The lawsuit comes after a months-long battle between Schwarzenegger and education advocates over a deal they struck in January 2004.

Facing a massive budget shortfall, the new governor persuaded a powerful and vocal education coalition to accept a $2 billion cut to K-12 schools and the suspension of Proposition 98's minimum funding guarantees. In exchange, it was announced, the cut and any resulting lost money from the suspension would be restored in future years when the state's fiscal picture brightened.

"Just one year later, however, the governor changed his mind about the funding agreement," states the lawsuit filed late Monday in Sacramento Superior Court.

Tuesday, August 09, 2005

Prop.77 Fails the test: Again

Appeals Court Upholds Move to Strike Redistricting Proposal
By Nancy Vogel and Alicia Wittmeyer
Times Staff Writers

4:00 PM PDT, August 9, 2005

The state appeals court ruled today to keep Gov. Arnold Schwarzenegger's redistricting proposal off the Nov. 8 special election ballot, siding with the state attorney general and setting the stage for a quick appeal to the state Supreme Court.

In its 2-1 ruling, the three-judge panel backed Atty. Gen . Bill Lockyer, who had argued that the version of the proposition that was circulated among voters to collect signatures to place it on the ballot was different than the initiative that was given to his office, which is illegal.

Proposition 77, a keystone of the governor's agenda, would attempt to strip lawmakers of the power to redraw legislative and congressional districts, giving the task instead to a panel of retired judges in order to make the process less political.

"The petitioners could easily have avoided or discovered and corrected the problem of different versions before the circulation of the petitions," the ruling said.

Presiding Justice Arthur Scotland issued the dissenting opinion, saying that any challenges to the validity of the proposition should wait until after the election is held.

Supporters of the proposition had said the wording differences were minor technicalities that would not have mattered to voters, and that in substance, they had obeyed the law.

"The court today ignored the will of nearly 1 million Californians who signed petitions demanding redistricting reform," Schwarzenegger in a statement after the ruling. "Those voters knew they were signing petitions in support of reform and they deserve to get it."

The versions had 17 differences, sometimes with single words replaced, other times with entire passages reworded.

Daniel Kolkey, the attorney representing the proposition's supporters, said he plans on filing a petition for an emergency review with the state Supreme Court tomorrow. The court has 60 days to process the review.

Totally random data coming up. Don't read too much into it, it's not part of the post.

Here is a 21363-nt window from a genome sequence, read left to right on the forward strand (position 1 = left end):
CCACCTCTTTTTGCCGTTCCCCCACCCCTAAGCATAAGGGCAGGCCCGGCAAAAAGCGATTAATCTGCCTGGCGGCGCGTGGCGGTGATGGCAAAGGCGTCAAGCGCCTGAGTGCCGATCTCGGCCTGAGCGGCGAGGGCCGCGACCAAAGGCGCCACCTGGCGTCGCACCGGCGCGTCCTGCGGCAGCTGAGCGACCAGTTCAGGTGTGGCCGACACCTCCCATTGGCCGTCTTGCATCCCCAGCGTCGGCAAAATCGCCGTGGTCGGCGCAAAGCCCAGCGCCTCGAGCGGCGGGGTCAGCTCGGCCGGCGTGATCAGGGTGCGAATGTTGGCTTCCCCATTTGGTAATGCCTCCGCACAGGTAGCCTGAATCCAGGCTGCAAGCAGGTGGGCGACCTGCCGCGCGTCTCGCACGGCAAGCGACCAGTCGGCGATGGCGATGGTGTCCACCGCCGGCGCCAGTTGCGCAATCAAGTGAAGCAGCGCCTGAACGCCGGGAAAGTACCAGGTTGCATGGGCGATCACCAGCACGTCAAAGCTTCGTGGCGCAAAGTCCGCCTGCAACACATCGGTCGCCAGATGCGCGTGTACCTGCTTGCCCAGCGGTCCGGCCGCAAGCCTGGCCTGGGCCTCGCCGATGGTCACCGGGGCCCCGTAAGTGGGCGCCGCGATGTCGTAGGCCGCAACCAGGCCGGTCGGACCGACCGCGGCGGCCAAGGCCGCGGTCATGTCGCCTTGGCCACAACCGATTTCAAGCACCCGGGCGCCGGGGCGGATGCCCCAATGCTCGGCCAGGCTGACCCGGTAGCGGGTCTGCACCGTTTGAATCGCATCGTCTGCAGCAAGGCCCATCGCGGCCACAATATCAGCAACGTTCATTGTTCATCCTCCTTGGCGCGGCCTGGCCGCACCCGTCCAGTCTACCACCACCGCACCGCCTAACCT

Voter guides for the special elections are scheduled to be printed on Aug. 15.

Friday, August 05, 2005

Corporate bashing of schools

The School Administrator Web Edition
August 2005

Refrains of the School Critics

Behind the rhetoric lies a contempt in some quarters for the work of public educators


George Packer, a New Yorker staff writer, points to the danger of clarity, observing that seemingly simple and tough-minded words blow out as much smoke as the jargon of the Pentagon of decades past.

Nowhere is this smoke thicker and trickier than in the lingo the corporate-politico-media squad uses when talking about public schools. At first glance, their talk seems plain and to the point: failing schools, caring about education and education as war. In contrast, education progressives befuddle the public with authentic means of assessment,decision-making processes and triangulated learning.

But the simplicity is deceptive. The expression failing public schools has a lot in common with war on terror. After the media parrot these phrases often enough, we find ourselves at war and in the morass of radical public school deformation. Familiarity breeds acceptance. We need to unpack the knee-jerk, smoky phrases to examine the purposes behind the rhetoric we are in danger of taking for granted.

What follows are refrains about schools plucked from the news--not always unique statements but phrases repeated so often they have become jingles framed around a common theme: Make sure the public can’t think about public schools without thinking about failure.

The structure below is designed to encourage people to look closely at the rhetoric used to describe schools. Readers are invited to unpack popular phrases, to think about what is revealed and what is hidden. In so doing, we can keep our own discourse free of the corporate catchphrases.

Refrain: Schools are failing.

Example: We need to acknowledge that our K-12 education system is failing--Our future U. S. competitiveness hinges on fixing it.

Speaker: American Electronics Association Board of Directors, in a report, “Offshore Outsourcing in an Increasingly Competitive and Rapidly Changing World: A High-Tech Perspective”